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The Important Things and Advice to know that People Generally Aren’t Told about

The Important Things and Advice to know that People Generally Aren’t Told about

What are important things and advice to know that people generally aren’t told about? Here’s a great answer we found in Quora by Marcus Geduld who provides some valuable tips on life improvement.

1. Marry your best friend.

I am truly amazed that I have the most successful marriage of all my friends — going strong after fifteen years. Most of my friends are amazed, too, because, growing up, I was the geek who couldn’t get a girlfriend. I had almost no relationships until I was in my mid twenties. I got married at 29. I’m now 45 and still deeply in love. Meanwhile, I have seen so many of my friends get divorces and/or grind their teeth through loveless, combative relationships.

What I’ve noticed about these people is that, 90% of the time, (a) they got married really young and (b) they mistakenly thought that long-term romances work best when when they’re based entirely on lust and trivial shared tastes (e.g. “We both like the same bands.”)

Sometimes, I hear people say things like, “I’ve been dating this guy for a year. We get along okay, but sometimes I think about leaving… How do I know if he’s ‘the one’?” This makes me really sad, because it’s so obvious to me that my wife is ‘the one.’ Why? Because she’s my best friend. Whenever anything good or bad happens to me, she’s the person I want to tell! When I need advice, she’s the person I run to! When I need to laugh, she’s the person I joke around with!

If you don’t know that the other person is ‘the one,’ he or show is not. And though it sucks to be alone — believe me, I know: I was alone for years — it’s better than settling. Don’t settle. You’ll still be alone. It is very possible to be alone while being in a relationship. Many people are.

(Let me be really clear about what I mean by “don’t settle.” I don’t mean “look for someone who is perfect.” No one is perfect. I mean that if you feel luke-warm about someone, he’s not the one. If the person you’re with makes you continually unhappy, she’s not the one. Don’t settle for that because you think “it beats being alone.” It doesn’t. You evolved to think it does. Your selfish genes want you to mate. Your brain will continually tell you that nothing is worse that being alone. It’s wrong.)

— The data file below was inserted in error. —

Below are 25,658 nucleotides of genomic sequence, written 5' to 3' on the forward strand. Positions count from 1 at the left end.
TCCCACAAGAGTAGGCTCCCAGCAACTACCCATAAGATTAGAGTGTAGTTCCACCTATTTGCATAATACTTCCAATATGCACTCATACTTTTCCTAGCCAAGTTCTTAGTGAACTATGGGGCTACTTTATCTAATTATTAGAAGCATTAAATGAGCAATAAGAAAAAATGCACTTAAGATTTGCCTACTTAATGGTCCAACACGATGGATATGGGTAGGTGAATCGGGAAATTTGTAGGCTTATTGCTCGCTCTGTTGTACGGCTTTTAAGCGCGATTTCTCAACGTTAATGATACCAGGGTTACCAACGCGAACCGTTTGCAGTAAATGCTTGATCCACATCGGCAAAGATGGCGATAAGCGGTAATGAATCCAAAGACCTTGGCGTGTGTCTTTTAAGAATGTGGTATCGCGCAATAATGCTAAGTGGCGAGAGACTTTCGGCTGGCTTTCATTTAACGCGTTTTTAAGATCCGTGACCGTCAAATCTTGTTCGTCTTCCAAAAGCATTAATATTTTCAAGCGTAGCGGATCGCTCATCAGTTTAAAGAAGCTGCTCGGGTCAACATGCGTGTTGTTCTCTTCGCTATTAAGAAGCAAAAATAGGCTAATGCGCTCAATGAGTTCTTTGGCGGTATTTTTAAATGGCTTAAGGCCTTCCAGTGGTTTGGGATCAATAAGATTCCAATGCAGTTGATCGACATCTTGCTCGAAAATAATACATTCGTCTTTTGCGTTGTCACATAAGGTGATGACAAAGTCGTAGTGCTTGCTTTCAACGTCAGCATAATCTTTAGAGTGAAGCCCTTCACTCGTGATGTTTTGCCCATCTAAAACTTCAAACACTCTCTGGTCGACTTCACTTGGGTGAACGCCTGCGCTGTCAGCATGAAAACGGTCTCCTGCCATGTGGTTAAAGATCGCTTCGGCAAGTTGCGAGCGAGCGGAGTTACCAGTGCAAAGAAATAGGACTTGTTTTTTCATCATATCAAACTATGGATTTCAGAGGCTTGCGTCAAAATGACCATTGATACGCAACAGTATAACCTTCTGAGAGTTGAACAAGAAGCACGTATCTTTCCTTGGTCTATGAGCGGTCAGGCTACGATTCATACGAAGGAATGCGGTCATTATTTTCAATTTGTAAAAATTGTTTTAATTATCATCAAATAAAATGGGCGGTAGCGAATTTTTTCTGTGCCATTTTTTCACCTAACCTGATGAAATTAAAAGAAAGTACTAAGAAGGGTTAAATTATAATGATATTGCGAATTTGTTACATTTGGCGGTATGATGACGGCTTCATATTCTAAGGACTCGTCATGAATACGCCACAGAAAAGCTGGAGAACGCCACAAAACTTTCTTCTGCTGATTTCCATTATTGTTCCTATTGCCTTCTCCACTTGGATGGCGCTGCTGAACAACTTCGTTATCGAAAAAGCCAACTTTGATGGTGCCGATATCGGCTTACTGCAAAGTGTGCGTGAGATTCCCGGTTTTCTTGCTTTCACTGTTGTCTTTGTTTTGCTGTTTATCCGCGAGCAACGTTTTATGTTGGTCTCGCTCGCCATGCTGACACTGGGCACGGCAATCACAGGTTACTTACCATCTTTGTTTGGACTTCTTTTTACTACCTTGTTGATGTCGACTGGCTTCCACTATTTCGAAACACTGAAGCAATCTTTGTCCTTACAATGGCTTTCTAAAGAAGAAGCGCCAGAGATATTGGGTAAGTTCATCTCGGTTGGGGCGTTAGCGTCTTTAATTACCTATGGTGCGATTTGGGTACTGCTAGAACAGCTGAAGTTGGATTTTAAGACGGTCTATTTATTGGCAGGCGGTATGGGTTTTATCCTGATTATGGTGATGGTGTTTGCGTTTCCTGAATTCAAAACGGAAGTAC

The other sad thing I hear is “Bill is my best friend. We have so much in common. He’s always there for me. We talk for hours. I completely trust him and we have the exact same sense of humor … but … I don’t know … the spark isn’t there…”

When I hear this, I don’t say anything, because it’s none of my business, but I want to scream “GET OVER THIS ‘SPARK’ THING! STOP BELIEVING IN HOLLYWOOD VISIONS OF CATCHING SOMEONE’S EYE ACROSS A CROWDED ROOM! Jesus Christ! You found someone you connect with on so many levels, and you’re not getting down on your knees and proposing?!? Do you think you’re going to find 30 more people like that in your life?!?”

The “spark” doesn’t last, anyway. I’m not saying that sex dies or anything. I’m just saying that incredibly exciting, new romance feeling inevitably fades. But, if you’re lucky, what comes next is much, much better. You spend years in that loving, warm place with the person you know you want to grow old with. And if you have good communication with someone, the spark can come later, even if it’s not there at first.

Lots of people seem to learn this after a long time and a lot of pain. They marry the “bad boy” or the “hot chick” instead of their best friends, because doing so is more exciting. Then those marriages — which are based on nothing — fail. Sometimes, if these people are lucky, they later marry those best friends who they should have married in the first place. If they’re unlucky, they can’t, because the best friends have moved on.

See also:

— Marcus Geduld’s answer to Marriage: What are some tips for young people wanting to get married?

— Marcus Geduld’s answer to Marriage: What is the secret to a lasting marriage?

2. There’s no such thing as a “grown up,” and if you try to be one, you’ll wind up becoming a poser at best and a killjoy at worst.

First of all, if you’re waiting for that magic time when you’re finally there, give it up. As I ease into the middle age, I can see it will never happen. I will never have learned what I need to learn in order to be a grownup. I will never be 100% confident. I will never stop failing…

People who seem like they have it all together are either faking it or living such incredibly boring lives that they never face any challenges.

Let me be clear that I am a responsible person. So if all “grownup” means to you is “someone who does the dishes,” then — yes — I’m a grown up. But it’s not like when I was younger, I was a child … a child … a child … a child … and then I reached some particular birthday and — boing — I was an adult.

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God, I hate people who think it’s important to be grown up. They are no fun at all. They are the people who, if you show any enthusiasm that goes beyond what you have to do at your job, inevitably say, “Looks like someone has too much time on his hands!”

Don’t be that guy!

As you go through life — especially when you pass through your 20s, 30s, 40s and 50s — continually ask yourself this: “When was the last time I played in the mud?”

It is vital that you play in the mud! You must do this or you’ll lose your soul! I am somewhat speaking in metaphor. If you don’t like mud, that’s fine. But when did you last finger paint? When did you last get into a pillow fight with your friends (or with your spouse?) When did you last sing a loud, off-key song where all the lyrics were nonsense words? What was the last time you did something utterly pointlessthat was great fun?